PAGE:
(Wherein Our Heroes Meet Again)
Con walked on, hands on his back, looking this way and that, reacquainting himself with the grounds he had once known so well.
With the fog gone, they looked far more pleasant than they had the day before. If he could take a ride each morning, his short stay at Harrowcot Hall might be just about bearable.
He would see after the business Ross had been urging him to look into, meet his father’s solicitor—now his, he supposed—and if all went well, he would be back in London by Christmas. Or even earlier.
“An excellent plan,” he told himself. “A most excellent plan.”
As the path curved, it opened up the view of the stableyard that was hidden from the house by a copse of trees. When the modern incarnation of the hall had come into existence, the stables had been remodeled as well. They now consisted of two-storeyed buildings arranged around an inner courtyard, with roomy boxes for the horses, a well-proportioned tack room, coach houses, and accommodations for the stablehands and the stablemaster.
Con walked on, his mind firmly focused on the ride ahead.
He passed through the large front gate into the courtyard, where he hailed a groom. “Where’s the stablemaster?” he asked, because surely, greeting Old Ellison was the right thing to do, and the man could also recommend one of his brilliant horses to Con.
“With the horses in the stables over there,” the lad answered, and after a slight hesitation added, “my lord.”
After a nod of thanks, Con walked over to the building the youth had indicated and pushed the door open. Instantly, he was assailed by the familiar smells of hay and horse.
Something inside Con unknotted, and for the first time since he had returned to Harrowcot Hall, he felt his shoulders relax. He had always loved coming to the stables, and Old Ellison had always had a kind word for him.
And speaking of the stablemaster: at the entrance to one of the boxes stood a man talking softly to the horse within. This early in the morning, the light was still rather dim in the stables, and Con’s eyes were taking a moment to adjust, so he didn’t see the man clearly, but as the groom outside had said this was where he would find Old Ellison…
“It’s good to see you, Ellison,” Con said, his voice ringing rather loudly in the high-ceilinged room. “I’m glad you’re—”
Slowly, the man straightened and turned—and it was only then that Con realized it wasn’t Old Ellison he was talking to.
No, it was the stablemaster’s son.
All the breath seemed to leave Con’s lungs at once.
“Welcome home,” Bryn said in his deep, lilting voice. “My lord.”
He hadn’t changed much in thirteen years. He was still tall, still broad-shouldered, the brown hair still shaggy, still hanging into his good-humored face. And he still favored wearing those ridiculous woollen ganseys over his shirt instead of a proper coat. He knitted the things himself, just as his mother had taught him before she had died from scarlet fever.
As if from a far distance, Con heard his own voice, “I was looking for your father. The groom said I was going to find the stablemaster in here.” His tone was cool and steady, he noted with relief.
“The thing is…” Bryn scratched the back of his head, and then very slowly folded his hands in front of his chest. Casually, he leaned a shoulder against the wooden partition of the box, one corner of his mouth quirking in the old familiar way. So painfully familiar it pierced Con’s heart and robbed him of breath. “I took over from my father. I’m your stablemaster now, Con.”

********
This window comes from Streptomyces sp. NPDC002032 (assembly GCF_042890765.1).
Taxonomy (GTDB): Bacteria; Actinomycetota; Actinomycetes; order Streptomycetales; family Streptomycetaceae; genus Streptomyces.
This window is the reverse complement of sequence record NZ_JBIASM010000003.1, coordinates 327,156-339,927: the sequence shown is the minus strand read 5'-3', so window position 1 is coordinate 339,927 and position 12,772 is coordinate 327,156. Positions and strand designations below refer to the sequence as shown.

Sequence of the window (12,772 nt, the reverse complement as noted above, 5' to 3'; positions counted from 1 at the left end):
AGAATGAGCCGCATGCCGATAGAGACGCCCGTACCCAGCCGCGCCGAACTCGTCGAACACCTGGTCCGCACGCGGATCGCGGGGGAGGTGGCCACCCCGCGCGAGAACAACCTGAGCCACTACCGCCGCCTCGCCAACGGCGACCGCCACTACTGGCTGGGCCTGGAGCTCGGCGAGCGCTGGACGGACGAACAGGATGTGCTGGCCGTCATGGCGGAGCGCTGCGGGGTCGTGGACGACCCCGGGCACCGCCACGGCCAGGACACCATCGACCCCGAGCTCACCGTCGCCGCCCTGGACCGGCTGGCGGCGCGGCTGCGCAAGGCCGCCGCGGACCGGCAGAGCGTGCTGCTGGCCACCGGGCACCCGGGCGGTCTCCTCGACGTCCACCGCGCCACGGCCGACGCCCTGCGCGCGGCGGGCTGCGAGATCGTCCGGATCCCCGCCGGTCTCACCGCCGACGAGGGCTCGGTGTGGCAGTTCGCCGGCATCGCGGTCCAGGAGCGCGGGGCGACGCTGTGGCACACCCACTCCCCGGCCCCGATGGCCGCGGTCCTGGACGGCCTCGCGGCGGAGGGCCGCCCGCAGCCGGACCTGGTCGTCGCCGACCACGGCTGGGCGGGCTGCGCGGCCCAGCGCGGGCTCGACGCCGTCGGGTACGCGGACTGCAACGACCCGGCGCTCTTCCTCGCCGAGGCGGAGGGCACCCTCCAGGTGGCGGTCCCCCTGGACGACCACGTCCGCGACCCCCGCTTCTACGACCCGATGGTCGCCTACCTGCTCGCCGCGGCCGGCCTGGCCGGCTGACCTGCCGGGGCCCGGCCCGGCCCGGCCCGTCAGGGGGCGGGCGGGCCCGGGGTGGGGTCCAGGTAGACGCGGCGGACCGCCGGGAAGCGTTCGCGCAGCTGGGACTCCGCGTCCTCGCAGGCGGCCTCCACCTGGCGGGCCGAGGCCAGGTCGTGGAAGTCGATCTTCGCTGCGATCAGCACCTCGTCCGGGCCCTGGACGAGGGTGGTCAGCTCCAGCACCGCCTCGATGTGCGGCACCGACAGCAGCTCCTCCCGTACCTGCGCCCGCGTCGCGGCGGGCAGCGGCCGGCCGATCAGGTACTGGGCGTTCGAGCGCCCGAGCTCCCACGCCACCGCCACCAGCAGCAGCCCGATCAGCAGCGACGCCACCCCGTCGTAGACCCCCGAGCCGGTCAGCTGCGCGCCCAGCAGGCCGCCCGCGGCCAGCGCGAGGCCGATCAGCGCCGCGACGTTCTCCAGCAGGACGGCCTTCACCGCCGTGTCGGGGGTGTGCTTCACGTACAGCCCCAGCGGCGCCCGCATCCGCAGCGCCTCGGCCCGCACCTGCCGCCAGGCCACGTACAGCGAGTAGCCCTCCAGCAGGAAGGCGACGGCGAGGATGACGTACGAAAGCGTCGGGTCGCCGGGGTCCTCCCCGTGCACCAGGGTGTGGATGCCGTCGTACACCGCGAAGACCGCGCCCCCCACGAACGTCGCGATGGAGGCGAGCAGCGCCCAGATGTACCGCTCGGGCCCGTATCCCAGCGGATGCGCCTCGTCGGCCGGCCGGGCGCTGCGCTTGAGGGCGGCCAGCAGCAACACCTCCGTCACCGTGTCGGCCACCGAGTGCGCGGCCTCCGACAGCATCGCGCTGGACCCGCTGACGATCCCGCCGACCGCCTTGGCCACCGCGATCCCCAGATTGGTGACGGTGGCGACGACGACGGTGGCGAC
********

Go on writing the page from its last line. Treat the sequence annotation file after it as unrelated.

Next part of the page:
Con, my Con.
For a moment, all Con could do was to stand and stare at him.
As if some kind of floodgates had been opened, he was mercilessly battered by memories.
Memories of how that smiling mouth had felt moving over his with teasing gentleness and hard demand.
Memories of the broad, muscular body underneath the shoddy clothes, of the way his skin had felt against Con’s.
Memories of coming apart in this man’s arms, gasping his name.
And he remembered his father’s voice, “If you go, I’ll let the stablemaster’s lad stay. Wouldn’t find any work without proper reference, the boy. It’s your choice.” And of course, he had gone because he had been more worried for Bryn than for himself.
And later, it had all been ripped apart by those hateful words in the letter which the earl had sent after him and which Con had thrown into the fire. The stableboy says, given your station, he felt unable to resist your advances. Had to pay him a fine sum to keep him quiet about my degenerate son. A fine burden this is, having to look at the man’s knowing smirk day in, day out. It’ll be your fault if I have to pay him even more and give him a glowing reference to make him go away.
Con lifted his chin at the haughty angle that had earned him the name Ice Prince on the Continent. “Then you had better learn some manners, stablemaster,” he said, his tone cool, his enunciation very precise and a marked contrast to other man’s soft lilt. “It’s ‘my lord’ to you.”
And with that he turned and strode out of the stables and across the courtyard, and walked away from the stableyard, and walked and walked, and tried to not remember.
Tried to tell himself he had not seen how the man’s lips had briefly quirked in that way that made the dimple in his right cheek deepen. That he had
not noticed the man’s eyes crinkle at the corners.
The light in the stables had been too dim to discern their color, but of course, Con knew. The memory had been burnt into his mind so deeply he would never be able to forget.
Those familiar, two-colored eyes. Muddy-green and stormy-blue.
The way they had looked at him when Con had lain naked on the floor.
And across the years, he heard his own voice, “You will always be in my heart, Bryn.”
Despite the cold, his cheeks turned hot with embarrassment.
What a damn fool he had been.